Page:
Tuesday, June 1, 2010

Samuel Amadon

To Samuel Amadon

Be honest Sam, how bares your bow to storm
when hinge has formed & firs are cloying hest?
The bold tock-hobby to the fight informs
both novel heathers & an uddered chest.
Here's the cold shock: with bottles & bread crumbs
thrust to the bends, you teem to hike for less
than stows; you hook about for spittle numbs,
kept stout by spittle tokes till dours ingrow.
The figs beat in the sky, the brookman shuns
you, scuttle boy. Fresh come, he's best to know
how sprockets sop & claw where lazes glow.
He books at the few embers thrust hay-bound;
he pots with fissures, lets hoods lorry blue,
hands back the pliant still, then skies it through.

-previously published at Typo Mag

High Blood

I' ll tell you that butcher better press
his robes if he wants me to eat more
Agneses with or without onion salt
they do me a number even after five
flatbreads I first boil in butter for safe
passage past the inner sores I'm scoring
up again with help from the Doc's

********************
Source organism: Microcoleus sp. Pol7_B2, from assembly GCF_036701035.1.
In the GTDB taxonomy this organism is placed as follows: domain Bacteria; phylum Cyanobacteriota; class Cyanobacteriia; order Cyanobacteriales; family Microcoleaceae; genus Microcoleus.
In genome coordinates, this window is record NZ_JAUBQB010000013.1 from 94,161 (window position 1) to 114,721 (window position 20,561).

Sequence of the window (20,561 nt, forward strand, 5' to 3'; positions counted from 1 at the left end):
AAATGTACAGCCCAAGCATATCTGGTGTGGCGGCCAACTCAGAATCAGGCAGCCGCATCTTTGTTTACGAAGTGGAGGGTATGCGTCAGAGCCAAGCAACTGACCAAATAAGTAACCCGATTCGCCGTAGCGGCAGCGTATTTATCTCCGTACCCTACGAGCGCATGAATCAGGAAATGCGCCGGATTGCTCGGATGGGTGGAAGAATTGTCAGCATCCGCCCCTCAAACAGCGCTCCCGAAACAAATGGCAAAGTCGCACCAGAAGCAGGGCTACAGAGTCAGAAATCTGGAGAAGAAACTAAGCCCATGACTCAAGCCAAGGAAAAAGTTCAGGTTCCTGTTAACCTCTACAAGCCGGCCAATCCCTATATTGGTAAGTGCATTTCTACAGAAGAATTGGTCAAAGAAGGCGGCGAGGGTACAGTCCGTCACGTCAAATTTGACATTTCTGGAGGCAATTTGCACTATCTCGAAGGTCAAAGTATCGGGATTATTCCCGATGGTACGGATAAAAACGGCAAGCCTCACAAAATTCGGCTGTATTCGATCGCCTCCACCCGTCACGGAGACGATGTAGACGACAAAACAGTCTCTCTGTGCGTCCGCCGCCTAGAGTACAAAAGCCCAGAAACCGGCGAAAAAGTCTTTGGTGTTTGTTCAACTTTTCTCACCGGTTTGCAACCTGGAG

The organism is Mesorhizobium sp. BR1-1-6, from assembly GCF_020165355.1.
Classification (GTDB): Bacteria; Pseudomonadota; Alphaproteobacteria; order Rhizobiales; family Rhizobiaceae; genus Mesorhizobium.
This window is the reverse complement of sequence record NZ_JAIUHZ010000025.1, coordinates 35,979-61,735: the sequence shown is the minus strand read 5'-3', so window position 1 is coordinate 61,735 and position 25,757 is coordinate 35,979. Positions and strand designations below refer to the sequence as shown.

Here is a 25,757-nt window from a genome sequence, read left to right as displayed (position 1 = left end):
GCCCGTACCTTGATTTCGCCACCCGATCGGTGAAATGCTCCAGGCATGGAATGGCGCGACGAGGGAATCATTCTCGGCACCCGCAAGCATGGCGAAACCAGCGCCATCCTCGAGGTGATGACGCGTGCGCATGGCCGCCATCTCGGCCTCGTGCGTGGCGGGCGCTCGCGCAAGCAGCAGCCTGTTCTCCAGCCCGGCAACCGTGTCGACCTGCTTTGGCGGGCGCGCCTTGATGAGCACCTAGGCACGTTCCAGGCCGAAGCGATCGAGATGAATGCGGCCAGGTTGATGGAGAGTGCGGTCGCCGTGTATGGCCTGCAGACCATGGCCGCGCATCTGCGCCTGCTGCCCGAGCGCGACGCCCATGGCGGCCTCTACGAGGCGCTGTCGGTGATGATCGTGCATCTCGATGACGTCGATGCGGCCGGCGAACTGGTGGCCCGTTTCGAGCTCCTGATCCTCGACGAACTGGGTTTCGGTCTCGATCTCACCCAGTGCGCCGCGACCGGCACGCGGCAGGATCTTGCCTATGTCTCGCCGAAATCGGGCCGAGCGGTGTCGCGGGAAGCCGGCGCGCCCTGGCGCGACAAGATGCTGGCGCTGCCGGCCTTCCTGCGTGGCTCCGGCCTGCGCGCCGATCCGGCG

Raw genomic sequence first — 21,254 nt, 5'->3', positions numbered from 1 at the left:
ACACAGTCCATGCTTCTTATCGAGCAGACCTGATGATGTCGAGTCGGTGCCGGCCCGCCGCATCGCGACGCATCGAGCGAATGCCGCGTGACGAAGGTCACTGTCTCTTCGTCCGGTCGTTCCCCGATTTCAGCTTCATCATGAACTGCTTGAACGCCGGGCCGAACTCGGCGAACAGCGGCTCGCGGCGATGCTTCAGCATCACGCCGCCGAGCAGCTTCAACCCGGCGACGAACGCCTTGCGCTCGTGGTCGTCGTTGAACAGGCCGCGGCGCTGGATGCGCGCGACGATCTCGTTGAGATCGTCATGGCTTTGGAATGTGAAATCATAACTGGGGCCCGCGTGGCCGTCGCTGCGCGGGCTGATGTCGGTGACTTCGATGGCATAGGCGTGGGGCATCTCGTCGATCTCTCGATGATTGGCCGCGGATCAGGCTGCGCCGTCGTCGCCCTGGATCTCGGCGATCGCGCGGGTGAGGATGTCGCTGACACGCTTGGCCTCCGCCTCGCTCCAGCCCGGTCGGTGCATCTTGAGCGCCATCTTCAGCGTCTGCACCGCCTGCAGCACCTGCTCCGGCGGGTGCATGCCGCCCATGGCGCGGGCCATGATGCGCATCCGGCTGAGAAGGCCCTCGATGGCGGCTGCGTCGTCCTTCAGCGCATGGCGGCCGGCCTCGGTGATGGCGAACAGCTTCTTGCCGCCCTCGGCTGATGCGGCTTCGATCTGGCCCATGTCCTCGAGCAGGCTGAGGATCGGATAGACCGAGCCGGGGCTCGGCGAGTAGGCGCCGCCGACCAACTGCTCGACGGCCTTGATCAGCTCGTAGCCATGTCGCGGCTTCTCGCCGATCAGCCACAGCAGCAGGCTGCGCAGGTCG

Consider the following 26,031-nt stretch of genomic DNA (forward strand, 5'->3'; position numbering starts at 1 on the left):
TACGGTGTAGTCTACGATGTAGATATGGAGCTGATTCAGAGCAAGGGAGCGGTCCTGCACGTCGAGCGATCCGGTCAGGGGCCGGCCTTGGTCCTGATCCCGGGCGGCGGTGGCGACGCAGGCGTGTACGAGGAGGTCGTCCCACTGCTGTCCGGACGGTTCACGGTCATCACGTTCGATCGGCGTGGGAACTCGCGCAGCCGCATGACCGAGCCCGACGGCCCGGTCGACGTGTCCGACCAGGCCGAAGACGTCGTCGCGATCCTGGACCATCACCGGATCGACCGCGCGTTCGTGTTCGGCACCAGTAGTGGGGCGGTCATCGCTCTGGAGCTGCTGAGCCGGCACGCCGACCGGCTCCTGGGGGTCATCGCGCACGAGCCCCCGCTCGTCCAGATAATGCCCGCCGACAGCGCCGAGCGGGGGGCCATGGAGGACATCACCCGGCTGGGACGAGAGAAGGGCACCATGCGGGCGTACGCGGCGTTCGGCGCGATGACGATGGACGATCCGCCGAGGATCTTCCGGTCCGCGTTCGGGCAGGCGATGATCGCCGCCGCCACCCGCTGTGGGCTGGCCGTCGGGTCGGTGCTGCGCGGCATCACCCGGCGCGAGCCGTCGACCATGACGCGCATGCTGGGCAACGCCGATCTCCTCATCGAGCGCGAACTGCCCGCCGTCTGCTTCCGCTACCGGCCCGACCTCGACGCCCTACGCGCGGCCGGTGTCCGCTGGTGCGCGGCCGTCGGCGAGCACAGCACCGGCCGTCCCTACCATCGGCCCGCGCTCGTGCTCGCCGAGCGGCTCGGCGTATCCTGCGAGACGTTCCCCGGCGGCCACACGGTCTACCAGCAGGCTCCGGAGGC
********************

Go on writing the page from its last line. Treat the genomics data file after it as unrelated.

sharp port that damn Doc sure keeps
my heart leering liquor fast to ensure
his parlor visits where he wrist-holds
my darling hound who I'd call smitten
as the mutt helps belt chest to couch
& it's him I could give a thrash about
& will once that butcher chops me out.

Molars On A Tinfoil Carpet

Angels don't descend on business these days
& even if they did I've no hope you'd look one
back since this age a wife don't consider eating
herself foot to head so proper or safe as we've
long made this o-snake three tales too overfed.
But soon we'll find a yellow labyrinth that lines
double straight where a chance gear may hunger.
Again today your smoke tastes like apple coat. I
fear poison & calmly employ the office boy with
papers to be delivered as means of a knife
not by my choice but as second answer after
the cake shop alerted my boy that their last nail
was sold. Stay me now what else to hold when
doubtful's the likelihood come to salt.

Prescriptions & Eyeballs

Would anyone expect me not to entertain a set
of expected guests? Should I've stayed shut in
my bed-hole as the hours traded their number?
No I drank the scotch & ate the bread & swapped
shop with the middle-watch over a rolled dollar.
We shot through three decks of miserable cards
as Omaha poker always ends up deteriorating to
a burning contest that I lost by holding matches
against the bearers of oil lamps & as the ashes
fell all over I knew debris would worry my feet
when the morning came but then again the day
had come by then & my worries were as worn
through as old lungs ever allow them to become
& so goodnight & I set my head & counted one.

-All poems previously published at La Petite Zine

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